The implications of re-engagement towards Zimbabwe’s development
EDITOR — Now that there is talk of re-engagement, it presupposes the fact that the international community disengaged with Zimbabwe and it is important to establish what precipitated a freezing of relations with the international community.
Zimbabwe was slapped with sanctions by the above mentioned trio starting in 2001 and 2002 and the Zimbabwe Development and Economic and Recovery Act (ZiDERA) is infamous for putting a raft of sanctions in place without the support of the United Nations, and this was executed notwithstanding the veto by Russia and China.
These sanctions were and are illegal, and, signalled disengagement with Zimbabwe and Zimbabwe has continued to scream in socioeconomic and political terms for anything up to seventeen years now.
While breach of human and property rights as well as breach of the rule of law were cited for the punitive stance taken by the white west, it is common cause that the sanctions were in retaliation for the implementation of a land reform program that sought to address the plight of the landless black population of Zimbabwe.
The prejudice of the said trio was backed by their hold on international finance and trade; with countries and organisations willing to do business with Zimbabwe discouraged from doing so as any detectable financial transactions were punishable.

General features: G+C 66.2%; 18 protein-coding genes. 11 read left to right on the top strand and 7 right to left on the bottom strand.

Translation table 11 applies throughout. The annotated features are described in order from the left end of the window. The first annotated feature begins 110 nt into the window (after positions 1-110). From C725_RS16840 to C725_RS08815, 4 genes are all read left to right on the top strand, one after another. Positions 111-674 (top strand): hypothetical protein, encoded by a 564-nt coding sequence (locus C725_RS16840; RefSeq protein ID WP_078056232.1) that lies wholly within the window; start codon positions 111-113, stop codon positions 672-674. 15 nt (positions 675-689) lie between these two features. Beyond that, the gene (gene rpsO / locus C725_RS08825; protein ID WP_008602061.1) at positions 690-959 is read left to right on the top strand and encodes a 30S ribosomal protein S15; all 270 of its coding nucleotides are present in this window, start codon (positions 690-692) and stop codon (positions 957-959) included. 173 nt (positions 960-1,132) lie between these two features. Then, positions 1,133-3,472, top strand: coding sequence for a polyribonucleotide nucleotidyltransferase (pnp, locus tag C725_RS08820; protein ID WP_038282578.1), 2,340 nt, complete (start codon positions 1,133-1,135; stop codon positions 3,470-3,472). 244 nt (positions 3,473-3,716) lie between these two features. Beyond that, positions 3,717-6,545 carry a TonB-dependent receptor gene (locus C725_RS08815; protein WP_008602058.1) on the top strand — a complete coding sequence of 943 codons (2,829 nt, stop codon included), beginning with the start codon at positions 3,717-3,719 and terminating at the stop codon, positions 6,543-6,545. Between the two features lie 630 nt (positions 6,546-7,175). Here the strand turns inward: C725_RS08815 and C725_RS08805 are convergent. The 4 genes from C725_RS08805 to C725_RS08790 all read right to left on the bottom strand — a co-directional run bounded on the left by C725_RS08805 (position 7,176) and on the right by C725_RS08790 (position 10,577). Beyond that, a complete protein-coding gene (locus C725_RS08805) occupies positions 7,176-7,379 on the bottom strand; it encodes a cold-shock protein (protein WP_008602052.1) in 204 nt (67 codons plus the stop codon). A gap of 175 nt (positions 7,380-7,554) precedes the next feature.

From this perspective, Zimbabwe suffered international isolation and the need in a new era, under President ED Mnangagwa administration, to re-engage is thus important and necessary. It is in the light of the foregoing background that implications of re-engagement must be devised in such a way as to be strategic.
Strategic implications of re-engagement towards Zimbabwe’s development would entail some of the following:
1. Technology transfer and exchange programs that upgrade our interventionist approach to economic challenges.
2. A buy in that recognises the sheer importance of infrastructural growth and development as prerequisites for industrialisation.
3. Accessing of latest technologies in critical areas such as
i) Agriculture that defines our developmental base, noting that Zimbabwe’s economy is agro based.
ii) Mining that is the chief foreign currency earner, with beneficiating adding value to our minerals and metals.
iii) manufacturing that offers a broad scope of localising expertise at producing finished products such as clothes, watches, cell phones, computers, tools, plant, machinery and equipment.
4. Tourism is the fastest growing industry in the world and Zimbabwe would do well to develop further and market its various attractive areas of resort alongside its hospitality industry for domestic and international tourism.
5. Education and the use to which it is put defines the development path of the country and Zimbabwe’s outstanding literacy rate should deepen home grown solutions that can be upgraded through exchange education programs with the broader world.
6. Social contract is about uplifting the living standards of ordinary citizens and re-engagement infers widening of the revenue base that in turn would assist develop in a significant way the rural areas where the majority of the impoverished population resides.
There is no doubt that re-engagement will assist develop strategic areas that account for self reliance aimed at achieving sustainable development.